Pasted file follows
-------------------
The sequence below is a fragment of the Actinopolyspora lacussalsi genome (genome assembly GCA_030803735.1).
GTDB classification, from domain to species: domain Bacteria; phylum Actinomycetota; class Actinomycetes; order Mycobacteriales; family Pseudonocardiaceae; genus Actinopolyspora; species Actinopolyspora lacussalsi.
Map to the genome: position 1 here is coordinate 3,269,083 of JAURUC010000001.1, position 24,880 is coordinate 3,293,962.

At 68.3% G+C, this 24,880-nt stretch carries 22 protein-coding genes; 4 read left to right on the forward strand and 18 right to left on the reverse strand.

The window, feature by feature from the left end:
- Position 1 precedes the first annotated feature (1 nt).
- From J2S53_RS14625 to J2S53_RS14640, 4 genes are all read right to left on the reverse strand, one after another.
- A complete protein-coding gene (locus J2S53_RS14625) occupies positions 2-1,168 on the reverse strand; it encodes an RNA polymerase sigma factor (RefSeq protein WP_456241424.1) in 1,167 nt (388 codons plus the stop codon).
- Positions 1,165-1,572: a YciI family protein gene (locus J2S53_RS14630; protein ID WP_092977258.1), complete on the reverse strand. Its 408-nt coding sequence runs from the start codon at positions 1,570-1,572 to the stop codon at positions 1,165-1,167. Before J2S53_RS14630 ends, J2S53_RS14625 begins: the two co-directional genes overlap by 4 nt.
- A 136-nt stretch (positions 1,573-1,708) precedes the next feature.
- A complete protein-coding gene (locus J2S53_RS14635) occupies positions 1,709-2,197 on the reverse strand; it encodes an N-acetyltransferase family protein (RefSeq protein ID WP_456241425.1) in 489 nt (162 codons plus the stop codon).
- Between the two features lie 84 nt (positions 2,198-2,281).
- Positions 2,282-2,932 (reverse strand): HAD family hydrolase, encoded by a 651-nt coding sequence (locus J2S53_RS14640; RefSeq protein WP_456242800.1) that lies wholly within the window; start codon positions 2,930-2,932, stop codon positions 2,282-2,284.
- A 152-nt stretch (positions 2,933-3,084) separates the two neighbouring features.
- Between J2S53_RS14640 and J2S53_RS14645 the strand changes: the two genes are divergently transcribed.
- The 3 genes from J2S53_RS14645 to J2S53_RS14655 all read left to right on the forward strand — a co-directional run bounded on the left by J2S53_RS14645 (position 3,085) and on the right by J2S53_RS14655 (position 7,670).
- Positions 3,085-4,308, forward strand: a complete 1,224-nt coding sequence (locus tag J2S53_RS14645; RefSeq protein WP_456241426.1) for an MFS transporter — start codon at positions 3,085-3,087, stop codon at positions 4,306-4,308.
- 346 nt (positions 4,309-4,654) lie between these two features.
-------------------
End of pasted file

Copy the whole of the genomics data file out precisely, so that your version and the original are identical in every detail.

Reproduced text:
The sequence below is a fragment of the Actinopolyspora lacussalsi genome (genome assembly GCA_030803735.1).
GTDB classification, from domain to species: domain Bacteria; phylum Actinomycetota; class Actinomycetes; order Mycobacteriales; family Pseudonocardiaceae; genus Actinopolyspora; species Actinopolyspora lacussalsi.
Map to the genome: position 1 here is coordinate 3,269,083 of JAURUC010000001.1, position 24,880 is coordinate 3,293,962.

At 68.3% G+C, this 24,880-nt stretch carries 22 protein-coding genes; 4 read left to right on the forward strand and 18 right to left on the reverse strand.

The window, feature by feature from the left end:
- Position 1 precedes the first annotated feature (1 nt).
- From J2S53_RS14625 to J2S53_RS14640, 4 genes are all read right to left on the reverse strand, one after another.
- A complete protein-coding gene (locus J2S53_RS14625) occupies positions 2-1,168 on the reverse strand; it encodes an RNA polymerase sigma factor (RefSeq protein WP_456241424.1) in 1,167 nt (388 codons plus the stop codon).
- Positions 1,165-1,572: a YciI family protein gene (locus J2S53_RS14630; protein ID WP_092977258.1), complete on the reverse strand. Its 408-nt coding sequence runs from the start codon at positions 1,570-1,572 to the stop codon at positions 1,165-1,167. Before J2S53_RS14630 ends, J2S53_RS14625 begins: the two co-directional genes overlap by 4 nt.
- A 136-nt stretch (positions 1,573-1,708) precedes the next feature.
- A complete protein-coding gene (locus J2S53_RS14635) occupies positions 1,709-2,197 on the reverse strand; it encodes an N-acetyltransferase family protein (RefSeq protein ID WP_456241425.1) in 489 nt (162 codons plus the stop codon).
- Between the two features lie 84 nt (positions 2,198-2,281).
- Positions 2,282-2,932 (reverse strand): HAD family hydrolase, encoded by a 651-nt coding sequence (locus J2S53_RS14640; RefSeq protein WP_456242800.1) that lies wholly within the window; start codon positions 2,930-2,932, stop codon positions 2,282-2,284.
- A 152-nt stretch (positions 2,933-3,084) separates the two neighbouring features.
- Between J2S53_RS14640 and J2S53_RS14645 the strand changes: the two genes are divergently transcribed.
- The 3 genes from J2S53_RS14645 to J2S53_RS14655 all read left to right on the forward strand — a co-directional run bounded on the left by J2S53_RS14645 (position 3,085) and on the right by J2S53_RS14655 (position 7,670).
- Positions 3,085-4,308, forward strand: a complete 1,224-nt coding sequence (locus tag J2S53_RS14645; RefSeq protein WP_456241426.1) for an MFS transporter — start codon at positions 3,085-3,087, stop codon at positions 4,306-4,308.
- 346 nt (positions 4,309-4,654) lie between these two features.